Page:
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Sir Thomas blejseth his Son. 317

He kneels at his father's feet for a blessing. A faint smile lighteth up the manly tender face of the old man, but he is motionless. His wife, now raising his hands, placeth them on the head of their son—their only son! The woman hid her face, weeping. No stranger could have heard the words in which the parent blessed his child. Twas a Patriarch's blessing—such as yourself may have had:—" God be gracious unto thee, my Son!"

And the wind began to blow fitfully through the groves, and about the gables and battlements of Chenies; and a cold sleet pattered against the windows, as William, followed by 'Zekiel and Davy, rapidly rode across the Park, taking the nearest way to London.

And Dame Elizabeth, with some help, brought Sir Thomas to the fire, in his own closet, behind the Armoury. Now the embers were fading, so she raked them; and a nearly consumed brand lying across the Dogges, flie eked with little half-charred pieces, fanning them with her apron, watching her husband at times. And anon there was a sheen light in the room, and the Knight gat warmer, and could move his limbs a little—a very little.

He sat in his old chair, gazing at the fire, his hands

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resting on his knees. His visage was very awed and sad, the skin drawn tight, as it were, and the eye dim; his mouth compressed, his brow contract. After a while, motioning that he would be alone with his God, the dear wife kissing him reverently and with full affection, he presseth her to his loving heart. It was a long, a soft, a true embrace.

So Dame Elizabeth left her husband, closing the door quietly behind her. And she spake to the household, desiring them to be still, nor let any enter to disturb Sir Thomas.

Then, putting on her cloak and muffler, and settling her mask, she took her gentlewoman and a little foot-page, and so set off for even-song. Coming to old Chenies Church, she spake with Parson Homily in the Vestry; and, at the proper time, the Vicar standing at his desk, cried, "Your prayers are desired for one who 'th whilolm knelt here, now under her Majesty's displeasure." And so they interceded, all of them kneeling humbly. They knew, somehow, that 'twas of the young Earl the good Clerk spake.

And, service being over, the candles on the Altar were left alight: and a passing-bell was ordered, that it should

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The Passing Bell. 319

toll throughout the night and until morning prayer, that so they who were charitably disposed might be warned to ask the merciful God, Creator of all men, to spare that life he had to a good end given.—Yet a little while until he shall have gained strength to depart. And there were some who prayed that the Searcher of all hearts would put it to the Queen to be piteous and forgiving to him whom she had once so delighted to honour. And these words might be heard ever and anon: " Hear, O God! the sorrowful sighing of the prisoner; and comfort all those who are in sorrow and dismay."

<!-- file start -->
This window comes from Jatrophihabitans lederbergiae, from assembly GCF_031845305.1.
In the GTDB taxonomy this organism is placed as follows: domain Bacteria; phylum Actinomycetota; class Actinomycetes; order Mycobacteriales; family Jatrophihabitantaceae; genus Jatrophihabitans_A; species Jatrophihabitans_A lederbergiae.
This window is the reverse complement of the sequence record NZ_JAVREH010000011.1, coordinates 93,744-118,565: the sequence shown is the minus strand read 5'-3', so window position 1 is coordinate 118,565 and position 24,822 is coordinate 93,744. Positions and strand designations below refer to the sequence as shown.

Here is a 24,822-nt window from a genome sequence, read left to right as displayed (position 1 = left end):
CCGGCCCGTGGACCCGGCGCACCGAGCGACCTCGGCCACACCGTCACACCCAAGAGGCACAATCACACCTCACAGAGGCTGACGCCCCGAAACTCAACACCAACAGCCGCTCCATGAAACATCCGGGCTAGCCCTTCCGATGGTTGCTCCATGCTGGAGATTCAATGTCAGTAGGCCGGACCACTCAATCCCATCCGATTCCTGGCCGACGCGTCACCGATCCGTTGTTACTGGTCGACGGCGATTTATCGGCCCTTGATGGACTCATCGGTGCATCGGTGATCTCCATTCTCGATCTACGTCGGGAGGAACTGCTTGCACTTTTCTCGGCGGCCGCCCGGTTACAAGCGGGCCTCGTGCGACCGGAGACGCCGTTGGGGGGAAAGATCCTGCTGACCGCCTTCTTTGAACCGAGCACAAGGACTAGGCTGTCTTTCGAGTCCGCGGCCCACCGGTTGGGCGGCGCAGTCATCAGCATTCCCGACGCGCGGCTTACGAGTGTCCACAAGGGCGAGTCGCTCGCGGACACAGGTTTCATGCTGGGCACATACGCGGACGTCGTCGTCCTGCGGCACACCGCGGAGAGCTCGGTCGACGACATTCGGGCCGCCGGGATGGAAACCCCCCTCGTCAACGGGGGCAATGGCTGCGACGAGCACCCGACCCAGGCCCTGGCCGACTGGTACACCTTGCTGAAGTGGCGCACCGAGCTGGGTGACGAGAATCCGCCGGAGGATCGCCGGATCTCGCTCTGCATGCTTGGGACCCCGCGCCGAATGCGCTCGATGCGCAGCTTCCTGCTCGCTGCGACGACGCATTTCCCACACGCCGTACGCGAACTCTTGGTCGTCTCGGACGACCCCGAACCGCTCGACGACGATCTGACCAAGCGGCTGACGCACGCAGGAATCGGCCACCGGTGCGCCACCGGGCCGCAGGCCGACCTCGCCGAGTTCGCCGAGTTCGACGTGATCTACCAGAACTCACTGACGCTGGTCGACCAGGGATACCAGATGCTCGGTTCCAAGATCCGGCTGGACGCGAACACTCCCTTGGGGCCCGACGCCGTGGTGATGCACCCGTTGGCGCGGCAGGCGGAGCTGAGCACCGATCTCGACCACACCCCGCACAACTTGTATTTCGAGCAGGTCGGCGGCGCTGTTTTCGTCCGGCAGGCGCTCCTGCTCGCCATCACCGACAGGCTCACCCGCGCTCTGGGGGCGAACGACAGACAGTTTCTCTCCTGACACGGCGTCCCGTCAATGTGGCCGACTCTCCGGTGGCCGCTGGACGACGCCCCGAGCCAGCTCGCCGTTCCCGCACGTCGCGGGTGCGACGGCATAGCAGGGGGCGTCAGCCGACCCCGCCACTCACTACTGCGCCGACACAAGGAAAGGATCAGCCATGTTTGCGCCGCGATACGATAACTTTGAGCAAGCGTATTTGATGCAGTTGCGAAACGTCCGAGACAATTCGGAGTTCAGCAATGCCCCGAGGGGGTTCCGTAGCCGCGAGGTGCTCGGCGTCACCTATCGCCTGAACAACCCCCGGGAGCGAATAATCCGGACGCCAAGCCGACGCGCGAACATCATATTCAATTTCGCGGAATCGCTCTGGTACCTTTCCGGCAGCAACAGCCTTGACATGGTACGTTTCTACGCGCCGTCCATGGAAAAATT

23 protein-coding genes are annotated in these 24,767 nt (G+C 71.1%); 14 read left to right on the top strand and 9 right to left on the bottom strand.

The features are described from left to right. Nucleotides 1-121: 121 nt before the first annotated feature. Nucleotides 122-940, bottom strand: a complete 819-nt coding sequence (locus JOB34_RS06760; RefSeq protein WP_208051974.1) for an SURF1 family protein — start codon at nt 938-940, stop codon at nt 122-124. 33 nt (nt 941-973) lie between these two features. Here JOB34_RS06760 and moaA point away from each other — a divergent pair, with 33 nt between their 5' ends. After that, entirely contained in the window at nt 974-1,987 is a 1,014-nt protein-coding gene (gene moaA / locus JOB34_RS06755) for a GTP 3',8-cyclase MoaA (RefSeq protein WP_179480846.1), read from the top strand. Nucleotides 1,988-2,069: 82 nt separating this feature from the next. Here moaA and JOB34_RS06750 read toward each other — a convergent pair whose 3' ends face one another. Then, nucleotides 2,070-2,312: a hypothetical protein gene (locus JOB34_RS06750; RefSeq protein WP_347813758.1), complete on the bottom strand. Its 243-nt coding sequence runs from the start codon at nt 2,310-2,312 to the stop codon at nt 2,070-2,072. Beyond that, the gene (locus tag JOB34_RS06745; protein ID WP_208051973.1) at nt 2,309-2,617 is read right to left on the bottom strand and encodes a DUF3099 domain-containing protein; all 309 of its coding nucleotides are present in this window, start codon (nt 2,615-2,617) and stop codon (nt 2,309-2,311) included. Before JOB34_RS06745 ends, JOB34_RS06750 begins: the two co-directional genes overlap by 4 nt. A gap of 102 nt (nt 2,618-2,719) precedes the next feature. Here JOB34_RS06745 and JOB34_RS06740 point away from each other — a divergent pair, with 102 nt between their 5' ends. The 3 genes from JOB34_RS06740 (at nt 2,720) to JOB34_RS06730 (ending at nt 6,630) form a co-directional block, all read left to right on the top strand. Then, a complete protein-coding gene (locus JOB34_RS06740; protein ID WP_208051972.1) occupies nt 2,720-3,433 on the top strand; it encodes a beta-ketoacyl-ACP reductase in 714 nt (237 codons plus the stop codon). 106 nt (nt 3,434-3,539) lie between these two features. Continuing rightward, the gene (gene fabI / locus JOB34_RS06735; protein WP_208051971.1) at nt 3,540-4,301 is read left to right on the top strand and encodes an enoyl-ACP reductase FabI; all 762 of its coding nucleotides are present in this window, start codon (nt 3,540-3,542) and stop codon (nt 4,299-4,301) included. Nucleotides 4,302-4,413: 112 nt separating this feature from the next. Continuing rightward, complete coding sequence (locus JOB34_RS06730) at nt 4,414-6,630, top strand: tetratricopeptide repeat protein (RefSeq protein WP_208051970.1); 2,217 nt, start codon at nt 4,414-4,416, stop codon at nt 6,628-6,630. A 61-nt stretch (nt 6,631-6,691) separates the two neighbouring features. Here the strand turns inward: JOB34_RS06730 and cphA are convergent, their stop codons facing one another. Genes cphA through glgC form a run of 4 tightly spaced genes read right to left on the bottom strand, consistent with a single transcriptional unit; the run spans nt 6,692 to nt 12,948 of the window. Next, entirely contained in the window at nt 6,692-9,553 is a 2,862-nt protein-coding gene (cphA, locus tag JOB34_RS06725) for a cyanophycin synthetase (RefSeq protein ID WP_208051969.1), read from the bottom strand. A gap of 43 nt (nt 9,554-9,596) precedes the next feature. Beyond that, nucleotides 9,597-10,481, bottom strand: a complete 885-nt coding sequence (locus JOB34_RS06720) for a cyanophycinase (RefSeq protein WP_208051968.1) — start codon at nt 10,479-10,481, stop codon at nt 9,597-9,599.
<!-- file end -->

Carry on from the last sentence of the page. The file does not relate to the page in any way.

And the pious lady stayed there at the rails, in the chancel, cast upon the ground, weeping and praying.

Now at the Hall the light flickered and the fplanks crackled on the hearth. And a little flurried Ruddock, who was wont to be fed by Sir Thomas, would bob against the glass as willing to come in: and, the passing-bell then tolling, the Knight began to remember himself somewhat. So he groped his way to a secret niche, where was set up a prayer-table for his daily private use; and, hardly coming thither, he kneeled down reverently, clasping his hands and resting his head thereon, breathing out his spirit quietly. And presently his beard had drooped upon his breast, for his mind was overwrought and his sense decayed.


And it seemed to him that that young man, in whose life he had rejoiced, stood beside him, and that there were now about him in the Great Hall, or some such place, all those whom he had known and loved thoro' his long and kindly life: and he heard sweet sounds, as of familiar voices talking with him, and there was a sense of peace within the old man's heart, and his spirit was delighted.

The wind hurtled among the chimney-tops, and heavy gusts now and again whirred through the corridor and lobbies, making the very house. And the little bird bobbed again, but feebly, 'gainst the window. And the sleet was trickling down the lattice, and bubbling in the soft lead joints. There was a sound as of a door slamming below, and of a pike or such falling in the Armoury, and then a casement above burst open. And now a little pause. Then did the brand on the Dogges fall among the ashes, smothering itself on the hearth. Sir Thomas Cheney noted not these things, neither did he hear the passing-bell, then tolling solemnly.

And towards nine o' the clock Dame Elizabeth rose,


Chenies that Night. 321

. bowing to the altar as was her use. And she crossed her arms over her bosom, saying, " Thy will be done, O Lord!"

Then she wended homeward by a solitary path; a little scattered light directing her. The shade of the scared rook winged past: all else had sunk to rest. And now, as she nears the house, flitteth dismally through the turrets a large night-owl. Once or twice he shrieked wildly: then with a long-drawn whoop fled over the roof.

It was nigh supper-time in Chenies Hall. The flags and banners were trembling mournfully in the cold draught: the armour on the wall and on the brackets looked dim and tarnished in the damp air, and the shields themselves seemed like funeral escocheons, so heavy was the grief that hung on Chenies.

It was nigh supper-time: yet all was silent there.

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